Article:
Projects are generally broken down into three categories: operational, transitional, and transformational. Understanding the different types of projects and what is required to manage them can help you better manage your own projects.

Operational Projects

An operational project supports the ongoing operations of a business. These are typically smaller projects that have a defined start and end date, and tasks that need to be completed in order for the project to be successful. Operational projects may include things like updating a company website or creating a new process for order fulfillment.

Transitional Projects

Transitional projects help businesses transition from one state to another. They can be either large or small and have a definite beginning and end. Tasks completed during a transitional project often create the foundation for the new state. A company’s move to a new office is an example of a transitional project.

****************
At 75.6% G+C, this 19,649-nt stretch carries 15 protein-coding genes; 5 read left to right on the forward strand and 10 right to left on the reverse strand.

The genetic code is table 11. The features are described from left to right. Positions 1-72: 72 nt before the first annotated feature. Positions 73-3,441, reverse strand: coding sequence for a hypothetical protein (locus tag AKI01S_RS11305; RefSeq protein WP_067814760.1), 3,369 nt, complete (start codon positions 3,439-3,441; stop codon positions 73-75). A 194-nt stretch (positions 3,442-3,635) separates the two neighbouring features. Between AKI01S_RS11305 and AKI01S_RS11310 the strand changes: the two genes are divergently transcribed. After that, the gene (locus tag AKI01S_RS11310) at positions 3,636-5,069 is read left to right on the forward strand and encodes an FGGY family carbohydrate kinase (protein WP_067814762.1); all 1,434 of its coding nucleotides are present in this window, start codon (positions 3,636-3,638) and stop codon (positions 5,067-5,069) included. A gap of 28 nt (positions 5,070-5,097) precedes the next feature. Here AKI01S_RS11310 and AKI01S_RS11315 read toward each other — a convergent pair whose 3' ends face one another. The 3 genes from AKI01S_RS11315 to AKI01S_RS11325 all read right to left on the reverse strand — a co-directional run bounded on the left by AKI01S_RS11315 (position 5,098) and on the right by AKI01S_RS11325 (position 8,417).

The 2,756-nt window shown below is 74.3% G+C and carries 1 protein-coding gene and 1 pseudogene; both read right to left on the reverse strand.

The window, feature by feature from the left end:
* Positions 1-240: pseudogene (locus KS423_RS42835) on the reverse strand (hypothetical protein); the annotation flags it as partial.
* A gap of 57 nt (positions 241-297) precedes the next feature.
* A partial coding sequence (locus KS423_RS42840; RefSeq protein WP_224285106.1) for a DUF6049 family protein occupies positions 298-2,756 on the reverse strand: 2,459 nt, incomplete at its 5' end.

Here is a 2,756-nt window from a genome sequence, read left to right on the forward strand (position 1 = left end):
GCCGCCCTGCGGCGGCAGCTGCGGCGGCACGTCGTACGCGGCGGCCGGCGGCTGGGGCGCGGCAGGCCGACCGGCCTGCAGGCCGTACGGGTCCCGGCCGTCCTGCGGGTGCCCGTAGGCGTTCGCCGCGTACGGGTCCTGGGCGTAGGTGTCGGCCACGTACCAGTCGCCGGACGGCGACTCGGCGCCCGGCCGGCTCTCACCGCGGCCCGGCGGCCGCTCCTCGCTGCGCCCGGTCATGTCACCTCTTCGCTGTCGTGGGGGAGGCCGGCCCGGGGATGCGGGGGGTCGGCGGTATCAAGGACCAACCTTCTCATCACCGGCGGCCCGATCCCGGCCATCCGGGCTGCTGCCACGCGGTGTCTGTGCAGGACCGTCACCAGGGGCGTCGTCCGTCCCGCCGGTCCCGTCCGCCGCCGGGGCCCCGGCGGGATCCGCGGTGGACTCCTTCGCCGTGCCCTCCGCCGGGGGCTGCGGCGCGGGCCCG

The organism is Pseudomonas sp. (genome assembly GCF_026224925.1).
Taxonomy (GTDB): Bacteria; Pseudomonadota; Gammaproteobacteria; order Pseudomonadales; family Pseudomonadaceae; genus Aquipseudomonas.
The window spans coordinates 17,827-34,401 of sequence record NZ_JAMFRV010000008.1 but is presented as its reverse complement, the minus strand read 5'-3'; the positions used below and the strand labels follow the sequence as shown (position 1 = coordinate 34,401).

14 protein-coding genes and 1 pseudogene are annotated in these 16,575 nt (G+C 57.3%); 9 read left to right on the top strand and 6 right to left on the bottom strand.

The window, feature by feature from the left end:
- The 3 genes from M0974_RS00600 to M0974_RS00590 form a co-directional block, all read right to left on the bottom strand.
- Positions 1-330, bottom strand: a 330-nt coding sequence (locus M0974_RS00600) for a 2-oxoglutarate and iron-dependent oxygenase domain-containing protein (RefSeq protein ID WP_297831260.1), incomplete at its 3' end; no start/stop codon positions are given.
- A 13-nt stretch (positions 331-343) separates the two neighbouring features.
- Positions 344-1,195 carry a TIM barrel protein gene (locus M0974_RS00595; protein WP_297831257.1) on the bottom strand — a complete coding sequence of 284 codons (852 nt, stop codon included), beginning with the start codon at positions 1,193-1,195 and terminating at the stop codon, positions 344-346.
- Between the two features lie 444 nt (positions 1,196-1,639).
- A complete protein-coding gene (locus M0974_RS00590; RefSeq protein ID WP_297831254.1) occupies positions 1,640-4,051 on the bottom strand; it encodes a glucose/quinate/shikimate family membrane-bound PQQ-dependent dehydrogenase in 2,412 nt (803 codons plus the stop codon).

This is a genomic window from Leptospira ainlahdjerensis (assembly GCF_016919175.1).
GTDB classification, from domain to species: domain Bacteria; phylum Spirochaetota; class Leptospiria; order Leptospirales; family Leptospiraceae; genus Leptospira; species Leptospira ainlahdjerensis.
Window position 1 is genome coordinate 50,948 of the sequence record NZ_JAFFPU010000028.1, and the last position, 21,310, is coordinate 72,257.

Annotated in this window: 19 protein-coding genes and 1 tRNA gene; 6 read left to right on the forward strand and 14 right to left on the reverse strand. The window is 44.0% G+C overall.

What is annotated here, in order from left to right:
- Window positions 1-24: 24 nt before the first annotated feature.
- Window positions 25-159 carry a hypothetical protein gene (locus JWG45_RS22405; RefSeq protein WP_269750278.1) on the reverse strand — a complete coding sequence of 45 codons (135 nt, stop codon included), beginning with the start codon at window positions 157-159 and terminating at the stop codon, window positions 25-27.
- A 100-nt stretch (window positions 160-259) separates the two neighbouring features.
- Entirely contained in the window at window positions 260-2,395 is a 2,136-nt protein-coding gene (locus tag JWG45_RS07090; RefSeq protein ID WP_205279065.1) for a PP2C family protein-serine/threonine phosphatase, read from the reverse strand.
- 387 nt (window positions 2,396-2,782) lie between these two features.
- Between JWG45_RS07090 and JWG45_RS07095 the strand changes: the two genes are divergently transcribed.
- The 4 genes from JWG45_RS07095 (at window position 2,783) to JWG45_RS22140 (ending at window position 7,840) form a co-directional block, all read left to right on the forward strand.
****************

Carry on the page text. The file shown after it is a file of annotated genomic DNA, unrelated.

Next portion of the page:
Transformational Projects

Transformational projects are those that fundamentally change how a business operates. They are typically large, complex projects with many tasks and stakeholders.

Transformational projects can take months or even years to complete, and the outcome can be either positive or negative. The development of a new product, or orienting the company in a new direction, are both examples of transformational projects.

project management ideas

Tracking Project Progress

The third step in any successful project management process is tracking project progress. This includes creating regular reports on how the project is proceeding and identifying any potential problems so that they can be addressed quickly.

It is important to track both the schedule and the budget of the project to ensure that it remains on track. If either one starts to slip, then steps need to be taken to get them back on track.

Project managers also need to keep a close eye on the team members working on the project, making sure that everyone is pulling their weight and that no one is becoming overloaded.